28/3/98 After visiting heaps of museums I now feel I have a grip on the art world pre 20 th century. I have seen more clits, dicks and tits in Paris museums over the last two days than in all the porn magazines I have found under my sons beds or in biker magazines and they are on open display to everyone from 0 to 100, not hidden behind plastic wraps in some news agency. Obviously the forerunners of early porn magazines, designed to get around the censorship laws of past centuries under the guise of art. Mind you some are magnificent works, marble, bronzes and oils and when viewed outside in one of the many gardens or parks dress up the surroundings. We also visited the catacombs where a couple of million (no exaggeration) past Parisians have had their bones stackedCatacombs beneath the city in neat rows around the walls of an old underground quarry. Seems that in the 18th century cemeteries got a bit overcrowded to the extent that some were at ground level 2.5 meters higher than the surrounding land through stacking of coffins, and it was starting to cause a health hazard as rats were digging up the area. So it was decided to empty the cemeteries of their bones and stack them in the old quarry which us ghoulish tourists can walk around and rub heads with the dead.

29/3/98 Versailles on the edge of Paris and the playground of the Kings, and of course Marie Antoinette, up to their beheading. A spring Sunday brought out the masses and we joined the other sheep being herded down the 200 meter line to buy a ticket and bleated our way sardined through the rooms allowed for our viewing. There is of course a limit to how far marble can be carved, walls and ceilings frescoed and stone pillars ornated and the Palace at Versailles seems to have reached that limit. Tempers were flaring in the tight confines and it was refreshing to enter the 136 acres of gardens. Paris was no different, the vertically housed were thick on the ground in the many parks, but theThe original Mona Lisa dogs could not shit off the pavement, nor the children feel the grass between their toes, picnic on the grass, nor roll down a grassy slope to later feel its itchiness on the skin. All the green is fenced off for fear of trampling and as Cat Stevens once said "where will the children play".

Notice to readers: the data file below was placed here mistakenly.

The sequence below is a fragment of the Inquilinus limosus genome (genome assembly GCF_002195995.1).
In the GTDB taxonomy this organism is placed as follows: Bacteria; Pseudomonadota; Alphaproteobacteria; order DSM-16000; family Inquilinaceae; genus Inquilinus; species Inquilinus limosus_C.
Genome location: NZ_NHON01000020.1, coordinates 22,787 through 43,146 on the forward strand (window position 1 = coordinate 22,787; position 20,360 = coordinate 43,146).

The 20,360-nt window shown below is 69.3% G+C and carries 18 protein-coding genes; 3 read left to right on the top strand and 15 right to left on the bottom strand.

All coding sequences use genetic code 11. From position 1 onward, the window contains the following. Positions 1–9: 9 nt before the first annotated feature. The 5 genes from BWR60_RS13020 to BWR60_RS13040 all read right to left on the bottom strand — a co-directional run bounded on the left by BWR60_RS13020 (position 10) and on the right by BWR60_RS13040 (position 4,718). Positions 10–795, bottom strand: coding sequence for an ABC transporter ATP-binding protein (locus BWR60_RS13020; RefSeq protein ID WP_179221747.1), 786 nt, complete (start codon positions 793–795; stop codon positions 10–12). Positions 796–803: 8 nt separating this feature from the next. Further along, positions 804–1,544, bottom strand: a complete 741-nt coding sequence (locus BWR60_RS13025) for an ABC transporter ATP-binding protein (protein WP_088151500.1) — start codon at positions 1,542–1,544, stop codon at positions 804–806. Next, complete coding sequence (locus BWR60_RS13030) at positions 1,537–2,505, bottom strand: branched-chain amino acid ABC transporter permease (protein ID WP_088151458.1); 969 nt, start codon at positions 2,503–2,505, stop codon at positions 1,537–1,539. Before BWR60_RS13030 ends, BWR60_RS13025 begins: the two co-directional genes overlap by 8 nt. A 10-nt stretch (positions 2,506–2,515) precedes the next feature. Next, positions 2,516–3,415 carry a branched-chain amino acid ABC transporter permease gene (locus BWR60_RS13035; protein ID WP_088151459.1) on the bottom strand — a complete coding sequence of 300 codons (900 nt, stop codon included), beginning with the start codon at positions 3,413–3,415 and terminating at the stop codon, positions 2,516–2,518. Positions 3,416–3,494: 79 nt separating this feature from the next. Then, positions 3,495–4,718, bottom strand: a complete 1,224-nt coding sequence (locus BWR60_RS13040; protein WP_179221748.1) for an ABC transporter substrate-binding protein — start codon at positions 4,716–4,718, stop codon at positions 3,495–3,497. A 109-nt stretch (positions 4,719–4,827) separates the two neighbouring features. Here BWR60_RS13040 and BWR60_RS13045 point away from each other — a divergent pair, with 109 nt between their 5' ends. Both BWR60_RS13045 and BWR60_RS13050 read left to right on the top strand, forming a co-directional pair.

30/3/98 Tramping the pavements of Paris again. The Pantheon, the place you are buried in France if famous as compared to the catacombs, where your bones are stacked, if your not. People like Pierre and Marie Curie and Voltaire are entombed here. And then a trip to Paris without a trip to the Louvre would be like a motorcycle without the paint and chrome. This incredible collection made more impressive by the ornate historical building in which it is housed takes hours just to glimpse. After five hours with a recorded commentary we had viewed perhaps a quarter. Off course the necessary Mona Lisa, Venus De Milo and the Winged Warrior of Samothrase were not missed. Aren't we cultured Aussies???

31/3/98 The last day of our five day museum pass, and just about museumed out and foot weary we managed to see the Conciergerie where the victims and then perpetrator's of the 1793 French Revolution were interned and tortured prior to their beheading including the famous Marie Antoinette. And lastly the Cathedral Notre Dame, and we didn't even see the hunch back after a 387 step walk to the top and through the bell tower but we did see the Gargoyles on every ledge, gruesome carvings of mythical chimera animals looking down on the patrons.

1/4/98 Sad to leave Paris, one of the best places we have visited and certainly an incredible and beautiful city, spacious and easy to get around but France is over for us and we travelled the 380 km to the small country of Luxembourg.

Move with us to  Luxembourg or go to our next visit to France